Friday, June 16, 2006

Wal-Mart Clarification

By Tim Peck
Mountain Guardian
June 16, 2006

Thomas N Rightmyer wrote:

>> The proposal is for a 204K building (larger if I remember
>> correctly that the West Asheville proposal) with 917 parking spaces.
>> Variances asked for included reducing parking space size from 10 to 9
>> 1/2 feet wide and from 20 to 18 ft long. Similar variances were granted
>> for an Ingles' on Long Shoals, reducing the number of spaces by about
>> 10%, reducing the number of loading docks to 6 from the 21 required by
>> county code.

I just want to clarify one point. The Buncombe County Board of Adjustment did not approve the Wal-Mart project. That was not their charge. Wal-Mart has the right to purchase property and build wherever they damn well please as long as they are in conformance with local regulations.

This project is in conformance. The property is already zoned EMP (employment). A favorable traffic impact analysis was performed. The additional conditions imposed were already in the plan. A petition favoring the development was signed by 2,130 people who shop at other Wal-Marts. 380 to 450 jobs will be created.

As Thomas has pointed out above, the only thing Wal-Mart needed was a zoning variance for the width and length of parking spaces (resulting in a smaller parking lot) and a reduction in government-mandated loading docks. This demonstrates the efficiency of the free market over against cookie-cutter government. Wal-Mart does not need more than 6 loading docks to conduct their operations.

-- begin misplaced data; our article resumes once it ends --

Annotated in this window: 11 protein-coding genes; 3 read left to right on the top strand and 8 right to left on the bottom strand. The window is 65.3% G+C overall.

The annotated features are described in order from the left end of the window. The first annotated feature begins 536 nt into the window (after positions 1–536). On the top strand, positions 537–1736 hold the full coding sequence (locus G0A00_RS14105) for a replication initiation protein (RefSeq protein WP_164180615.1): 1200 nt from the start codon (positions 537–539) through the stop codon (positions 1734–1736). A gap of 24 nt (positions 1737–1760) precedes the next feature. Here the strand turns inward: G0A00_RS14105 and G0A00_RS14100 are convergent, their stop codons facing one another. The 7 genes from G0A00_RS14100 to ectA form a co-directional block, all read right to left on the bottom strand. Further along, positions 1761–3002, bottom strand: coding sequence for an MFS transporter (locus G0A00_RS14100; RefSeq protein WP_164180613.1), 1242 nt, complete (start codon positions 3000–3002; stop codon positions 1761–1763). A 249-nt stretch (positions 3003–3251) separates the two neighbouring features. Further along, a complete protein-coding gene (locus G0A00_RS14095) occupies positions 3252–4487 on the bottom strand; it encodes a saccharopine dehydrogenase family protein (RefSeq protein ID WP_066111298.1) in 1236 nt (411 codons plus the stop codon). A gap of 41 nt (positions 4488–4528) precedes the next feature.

Key Point Missed In The Coverage: The public comment and anti-Wal-Mart activism suggesting that the Board should not allow Wal-Mart to build this store was entirely misguided. Had the Buncombe County Board of Adjustment not approved these minor variances, Wal-Mart would have still gone forward with the project on schedule. The BOA was in no position to approve or disapprove of this development! It was only in the position of approving or disapproving the size of a parking space.

The first Wal-Mart in East Asheville was met with massive protests, a 9-hour public hearing, and thousands in vandalism damage. The Wal-Mart proposed for West Asheville was protested by organized groups as well. In those cases, the city held the trump card. Wal-Mart could not go forward with the projects without critical zoning variances. In the case of the Airport Road project Wal-mart held the trump card: private property rights.